The first randomized phase III study, investigating the role of platinum salts in unselected TNBC was the Triple-Negative Breast Cancer Trial (TNT) [49]. Patients with metastatic TNBC or carrying a BRCA mutation were equally randomized to receive six to eight cycles of first-line carboplatin or docetaxel. In the overall population, no difference was observed among the two arms in terms of objective response rate (ORR) (ORR: 31.4% for carboplatin versus 34.0% for docetaxel; absolute difference −2.6%, 95% confidence interval (CI) −12.1 to 6.9; p = 0.66). Nevertheless, when looking at the pre-specified subgroup analysis according to BRCA mutational status, the use of carboplatin in the BRCA-mutated cohort led to a doubling in ORR compared to docetaxel (ORR: 68% for carboplatin versus 33.3% for docetaxel; absolute difference 34.7%; p = 0.03), with a significant heterogeneity of treatment effect for BRCA-mutated patients (interaction test: p = 0.01). Furthermore, longer progression-free survival (PFS) was detected for BRCA-mutated patients (median PFS: 6.8 months versus 4.4 months; interaction p = 0.002), even if no advantage was observed in terms of overall survival (OS) [49]. Consistently, in the phase II, non-randomized TBCRC009 trial [50], among 86 metastatic TNBC patients treated with cisplatin or carboplatin as first- or second-line therapy, BRCA-mutated patients showed higher ORR compared to those without BRCA mutations (ORR: 54.5% versus 19.7%; p = 0.022). Taken together, these findings confirm the biological heterogeneity of TNBC and its differential sensitivity to platinum salts, that seems to be much greater for BRCA-mutated patients. A further contribution came from the phase 2 study BROCADE, in which 290 patients, having metastatic breast cancer carrying a BRCA1/2 mutation were randomized to receive the combination of veliparib, a poly(ADP-ribose) polymerase (PARP) inhibitor, with carboplatin plus paclitaxel versus carboplatin plus paclitaxel and versus temozolomide plus veliparib [51]. Although no difference was found in terms of PFS and OS with the addition of veliparib to carboplatin plus paclitaxel, it is noteworthy to consider the clinically relevant performance of the carboplatin plus paclitaxel arm (PFS: 12.3 months; OS: 25.9 months), that may represent a reasonable treatment for these patients, as it will be further evaluated in the phase III BROCADE 3 trial (NCT02163694).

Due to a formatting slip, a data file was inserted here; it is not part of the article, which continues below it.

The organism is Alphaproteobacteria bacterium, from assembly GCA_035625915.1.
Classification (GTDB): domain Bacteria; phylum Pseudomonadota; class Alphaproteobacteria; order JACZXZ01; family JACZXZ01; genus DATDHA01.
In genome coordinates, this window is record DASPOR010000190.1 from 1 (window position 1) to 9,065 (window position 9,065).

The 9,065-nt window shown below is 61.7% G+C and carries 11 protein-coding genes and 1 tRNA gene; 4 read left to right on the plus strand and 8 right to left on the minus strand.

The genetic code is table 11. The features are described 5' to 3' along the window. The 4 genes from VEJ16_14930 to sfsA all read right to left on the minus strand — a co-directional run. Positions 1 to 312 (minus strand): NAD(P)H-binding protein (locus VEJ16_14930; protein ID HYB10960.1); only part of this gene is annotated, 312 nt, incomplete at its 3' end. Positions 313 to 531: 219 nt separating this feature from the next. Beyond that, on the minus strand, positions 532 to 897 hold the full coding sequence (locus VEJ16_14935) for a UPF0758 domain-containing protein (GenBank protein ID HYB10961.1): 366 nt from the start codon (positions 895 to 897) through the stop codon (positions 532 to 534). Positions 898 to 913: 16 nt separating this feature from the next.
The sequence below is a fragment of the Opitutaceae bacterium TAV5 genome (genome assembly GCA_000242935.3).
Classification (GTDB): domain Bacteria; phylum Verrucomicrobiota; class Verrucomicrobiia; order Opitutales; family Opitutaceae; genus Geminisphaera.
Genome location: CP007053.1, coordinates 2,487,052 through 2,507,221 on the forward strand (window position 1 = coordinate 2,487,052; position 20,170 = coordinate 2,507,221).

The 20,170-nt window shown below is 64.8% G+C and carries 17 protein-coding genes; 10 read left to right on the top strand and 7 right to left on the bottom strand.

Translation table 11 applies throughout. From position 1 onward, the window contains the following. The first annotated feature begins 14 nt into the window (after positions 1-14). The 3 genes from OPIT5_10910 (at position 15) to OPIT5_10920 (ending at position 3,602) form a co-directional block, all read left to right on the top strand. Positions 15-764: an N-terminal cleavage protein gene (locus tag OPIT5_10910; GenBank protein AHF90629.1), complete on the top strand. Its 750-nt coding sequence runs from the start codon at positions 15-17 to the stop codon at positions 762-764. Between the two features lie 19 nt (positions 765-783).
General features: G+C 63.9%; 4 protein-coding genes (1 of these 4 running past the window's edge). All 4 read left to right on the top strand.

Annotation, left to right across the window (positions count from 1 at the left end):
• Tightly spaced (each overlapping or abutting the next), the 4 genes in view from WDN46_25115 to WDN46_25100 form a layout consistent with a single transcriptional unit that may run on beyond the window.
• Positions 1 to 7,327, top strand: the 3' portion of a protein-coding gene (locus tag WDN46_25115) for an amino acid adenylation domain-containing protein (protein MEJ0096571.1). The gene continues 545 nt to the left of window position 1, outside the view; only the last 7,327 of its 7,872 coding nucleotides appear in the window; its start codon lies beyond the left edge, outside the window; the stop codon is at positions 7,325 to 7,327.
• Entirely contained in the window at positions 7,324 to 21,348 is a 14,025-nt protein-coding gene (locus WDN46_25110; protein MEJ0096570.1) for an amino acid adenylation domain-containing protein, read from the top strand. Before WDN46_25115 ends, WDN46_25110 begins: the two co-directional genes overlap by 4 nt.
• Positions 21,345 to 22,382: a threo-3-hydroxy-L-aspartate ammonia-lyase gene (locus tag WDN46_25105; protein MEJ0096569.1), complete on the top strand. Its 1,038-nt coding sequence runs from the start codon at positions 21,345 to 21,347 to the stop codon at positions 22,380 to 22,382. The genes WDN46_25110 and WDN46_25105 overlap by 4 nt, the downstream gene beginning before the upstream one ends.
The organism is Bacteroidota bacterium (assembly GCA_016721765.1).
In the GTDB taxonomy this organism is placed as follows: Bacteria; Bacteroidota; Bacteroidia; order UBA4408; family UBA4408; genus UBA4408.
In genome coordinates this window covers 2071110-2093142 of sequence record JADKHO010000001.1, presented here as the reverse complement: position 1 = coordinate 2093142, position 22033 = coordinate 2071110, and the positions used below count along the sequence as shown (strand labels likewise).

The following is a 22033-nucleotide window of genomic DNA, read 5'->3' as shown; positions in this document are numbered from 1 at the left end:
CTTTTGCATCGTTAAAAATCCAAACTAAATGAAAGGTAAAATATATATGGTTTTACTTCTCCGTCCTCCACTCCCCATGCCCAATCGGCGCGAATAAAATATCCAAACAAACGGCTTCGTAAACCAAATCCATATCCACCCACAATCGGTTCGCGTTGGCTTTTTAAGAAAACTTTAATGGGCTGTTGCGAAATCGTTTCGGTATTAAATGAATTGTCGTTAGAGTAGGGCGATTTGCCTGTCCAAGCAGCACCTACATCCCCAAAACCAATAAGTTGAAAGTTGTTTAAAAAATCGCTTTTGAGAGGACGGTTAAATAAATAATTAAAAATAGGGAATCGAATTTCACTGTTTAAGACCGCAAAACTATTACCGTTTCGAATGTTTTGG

Dealing with the neoadjuvant setting, the role of platinum salts is still controversial. A recent meta-analysis, considering data from nine randomized clinical trials, confirmed an absolute 15% increased pathologic complete response (pCR) rate, when adopting platinum-based regimens in TNBC (pCR rate from 37.0% to 52.1%; OR 1.96, 95% CI 1.46–2.62; p < 0.0001), even though high heterogeneity was detected among the included studies. Nevertheless, no statistical benefit was observed on both event-free survival (EFS) and OS within the same pooled analysis [6]. This discrepancy represents one of the most-debated arguments when discussing the implementation of platinum salts in the neoadjuvant treatment of TNBC, together with toxicity issues and a missing standard combination regimen. However, it is important to consider that none of these studies were designed to detect any impact on long-term outcomes. Hence, the power of the studies may not be adequate for these speculations. The two most representative randomized phase II studies conducted in this setting are the GeparSixto and the CALGB 40603 trials [52,53,54]. Both studies confirmed a pCR benefit with the addition of platinum agents to a neoadjuvant chemotherapy with taxanes and anthracyclines [52,53,54]. Nevertheless, the GeparSixto is the only study detecting a significant increase in disease-free survival (DFS) in this setting (DFS at 3 years: 86.1% versus 75%; HR: 0.56, 95% CI 0.34–0.93; p = 0.0244) [53], while no significant EFS difference was observed in the CALGB 40603 trial (EFS at 3 years: 76.5% versus 71.6%; HR: 0.84, 95% CI 0.58–1.22, p = 0.36) [55]. When looking at the BRCA-mutated subgroup of the GeparSixto trial (representing only the 17.4% of the overall population), high pCR rates were observed irrespectively of carboplatin use (pCR rates: 66.7% for non-carboplatin arm versus 65.4% for carboplatin arm; HR: 0.94, 95% CI 0.29–3.05; p = 0.92), confirming high chemo-sensitivity of BRCA1/2 carriers. However, no additive effect was observed for carboplatin (interaction test: p = 0.58) in this subgroup [56]. Surprisingly, the BRCA wild-type cohort benefited the most from the addition of carboplatin, in terms of pCR (pCR rates: 36.4% for non-carboplatin arm versus 55% for carboplatin arm; HR: 2.14, 95% CI 1.28–3.58; p = 0.004) [55]. This observation may be justified by the presence of BRCA-like phenotypes among sporadic TNBC, but also by the use of an intensified chemotherapy regimen. Additionally, the BrighTNess trial, a randomized clinical trial evaluating the role of neoadjuvant carboplatin alone or in combination with veliparib for TNBC patients, reported similar pCR data according to BRCA-mutational status [57]. However, these post-hoc subgroup analyses were performed among a very limited number of BRCA-mutated patients (50 patients in the GeparSixto trial and 46 patients in the BrighTNess study), and their relevance remains exploratory.